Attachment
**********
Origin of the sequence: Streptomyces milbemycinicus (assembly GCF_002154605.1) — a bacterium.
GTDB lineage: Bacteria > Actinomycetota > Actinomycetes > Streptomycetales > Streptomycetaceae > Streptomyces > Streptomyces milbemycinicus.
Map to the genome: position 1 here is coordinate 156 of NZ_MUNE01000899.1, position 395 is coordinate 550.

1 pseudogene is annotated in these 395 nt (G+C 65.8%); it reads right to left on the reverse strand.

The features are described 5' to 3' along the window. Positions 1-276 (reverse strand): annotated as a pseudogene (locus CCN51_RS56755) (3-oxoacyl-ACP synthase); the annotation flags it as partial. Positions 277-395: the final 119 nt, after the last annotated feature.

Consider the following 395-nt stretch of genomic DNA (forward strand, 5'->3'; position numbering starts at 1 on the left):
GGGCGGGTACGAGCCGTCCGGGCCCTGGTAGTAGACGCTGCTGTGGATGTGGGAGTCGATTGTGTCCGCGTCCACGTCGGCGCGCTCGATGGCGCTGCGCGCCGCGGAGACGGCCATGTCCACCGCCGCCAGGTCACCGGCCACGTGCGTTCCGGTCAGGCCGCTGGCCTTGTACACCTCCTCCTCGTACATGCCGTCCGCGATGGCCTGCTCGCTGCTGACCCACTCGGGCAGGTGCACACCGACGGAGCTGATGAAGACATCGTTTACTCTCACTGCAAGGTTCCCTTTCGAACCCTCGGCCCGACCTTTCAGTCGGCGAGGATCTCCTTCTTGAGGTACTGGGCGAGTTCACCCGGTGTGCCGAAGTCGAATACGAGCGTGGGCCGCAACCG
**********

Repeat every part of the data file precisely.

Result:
Origin of the sequence: Streptomyces milbemycinicus (assembly GCF_002154605.1) — a bacterium.
GTDB lineage: Bacteria > Actinomycetota > Actinomycetes > Streptomycetales > Streptomycetaceae > Streptomyces > Streptomyces milbemycinicus.
Map to the genome: position 1 here is coordinate 156 of NZ_MUNE01000899.1, position 395 is coordinate 550.

1 pseudogene is annotated in these 395 nt (G+C 65.8%); it reads right to left on the reverse strand.

The features are described 5' to 3' along the window. Positions 1-276 (reverse strand): annotated as a pseudogene (locus CCN51_RS56755) (3-oxoacyl-ACP synthase); the annotation flags it as partial. Positions 277-395: the final 119 nt, after the last annotated feature.

Consider the following 395-nt stretch of genomic DNA (forward strand, 5'->3'; position numbering starts at 1 on the left):
GGGCGGGTACGAGCCGTCCGGGCCCTGGTAGTAGACGCTGCTGTGGATGTGGGAGTCGATTGTGTCCGCGTCCACGTCGGCGCGCTCGATGGCGCTGCGCGCCGCGGAGACGGCCATGTCCACCGCCGCCAGGTCACCGGCCACGTGCGTTCCGGTCAGGCCGCTGGCCTTGTACACCTCCTCCTCGTACATGCCGTCCGCGATGGCCTGCTCGCTGCTGACCCACTCGGGCAGGTGCACACCGACGGAGCTGATGAAGACATCGTTTACTCTCACTGCAAGGTTCCCTTTCGAACCCTCGGCCCGACCTTTCAGTCGGCGAGGATCTCCTTCTTGAGGTACTGGGCGAGTTCACCCGGTGTGCCGAAGTCGAATACGAGCGTGGGCCGCAACCG